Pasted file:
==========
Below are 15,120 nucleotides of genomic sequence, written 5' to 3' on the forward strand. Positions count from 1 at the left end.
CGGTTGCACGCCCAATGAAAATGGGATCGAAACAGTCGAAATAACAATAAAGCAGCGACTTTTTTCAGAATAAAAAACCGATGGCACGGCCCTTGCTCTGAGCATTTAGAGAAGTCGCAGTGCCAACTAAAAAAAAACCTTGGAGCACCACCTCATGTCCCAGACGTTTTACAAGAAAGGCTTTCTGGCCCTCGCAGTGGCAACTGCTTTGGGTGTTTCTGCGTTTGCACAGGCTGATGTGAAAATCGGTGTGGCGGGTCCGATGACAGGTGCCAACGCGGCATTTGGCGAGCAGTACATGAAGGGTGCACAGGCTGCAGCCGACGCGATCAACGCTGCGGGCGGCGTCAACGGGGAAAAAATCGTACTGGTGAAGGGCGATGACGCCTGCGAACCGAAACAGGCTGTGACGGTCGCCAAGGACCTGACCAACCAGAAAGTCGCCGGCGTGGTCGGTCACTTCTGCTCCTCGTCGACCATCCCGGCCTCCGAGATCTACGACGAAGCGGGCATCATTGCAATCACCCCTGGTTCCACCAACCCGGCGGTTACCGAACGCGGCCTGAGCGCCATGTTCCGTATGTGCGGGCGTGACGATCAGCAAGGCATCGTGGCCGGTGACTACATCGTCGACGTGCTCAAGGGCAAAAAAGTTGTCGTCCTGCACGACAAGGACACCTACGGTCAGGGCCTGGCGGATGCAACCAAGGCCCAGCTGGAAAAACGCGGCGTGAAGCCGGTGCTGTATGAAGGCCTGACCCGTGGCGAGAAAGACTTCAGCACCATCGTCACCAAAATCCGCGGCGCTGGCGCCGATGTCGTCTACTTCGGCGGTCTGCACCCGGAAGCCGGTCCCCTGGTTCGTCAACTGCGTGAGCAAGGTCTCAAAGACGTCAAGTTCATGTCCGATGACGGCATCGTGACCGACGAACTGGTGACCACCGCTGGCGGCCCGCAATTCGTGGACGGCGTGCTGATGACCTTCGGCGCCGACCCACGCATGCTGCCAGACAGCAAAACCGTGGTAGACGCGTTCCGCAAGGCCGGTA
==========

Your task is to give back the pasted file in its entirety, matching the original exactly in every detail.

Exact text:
Below are 15,120 nucleotides of genomic sequence, written 5' to 3' on the forward strand. Positions count from 1 at the left end.
CGGTTGCACGCCCAATGAAAATGGGATCGAAACAGTCGAAATAACAATAAAGCAGCGACTTTTTTCAGAATAAAAAACCGATGGCACGGCCCTTGCTCTGAGCATTTAGAGAAGTCGCAGTGCCAACTAAAAAAAAACCTTGGAGCACCACCTCATGTCCCAGACGTTTTACAAGAAAGGCTTTCTGGCCCTCGCAGTGGCAACTGCTTTGGGTGTTTCTGCGTTTGCACAGGCTGATGTGAAAATCGGTGTGGCGGGTCCGATGACAGGTGCCAACGCGGCATTTGGCGAGCAGTACATGAAGGGTGCACAGGCTGCAGCCGACGCGATCAACGCTGCGGGCGGCGTCAACGGGGAAAAAATCGTACTGGTGAAGGGCGATGACGCCTGCGAACCGAAACAGGCTGTGACGGTCGCCAAGGACCTGACCAACCAGAAAGTCGCCGGCGTGGTCGGTCACTTCTGCTCCTCGTCGACCATCCCGGCCTCCGAGATCTACGACGAAGCGGGCATCATTGCAATCACCCCTGGTTCCACCAACCCGGCGGTTACCGAACGCGGCCTGAGCGCCATGTTCCGTATGTGCGGGCGTGACGATCAGCAAGGCATCGTGGCCGGTGACTACATCGTCGACGTGCTCAAGGGCAAAAAAGTTGTCGTCCTGCACGACAAGGACACCTACGGTCAGGGCCTGGCGGATGCAACCAAGGCCCAGCTGGAAAAACGCGGCGTGAAGCCGGTGCTGTATGAAGGCCTGACCCGTGGCGAGAAAGACTTCAGCACCATCGTCACCAAAATCCGCGGCGCTGGCGCCGATGTCGTCTACTTCGGCGGTCTGCACCCGGAAGCCGGTCCCCTGGTTCGTCAACTGCGTGAGCAAGGTCTCAAAGACGTCAAGTTCATGTCCGATGACGGCATCGTGACCGACGAACTGGTGACCACCGCTGGCGGCCCGCAATTCGTGGACGGCGTGCTGATGACCTTCGGCGCCGACCCACGCATGCTGCCAGACAGCAAAACCGTGGTAGACGCGTTCCGCAAGGCCGGTA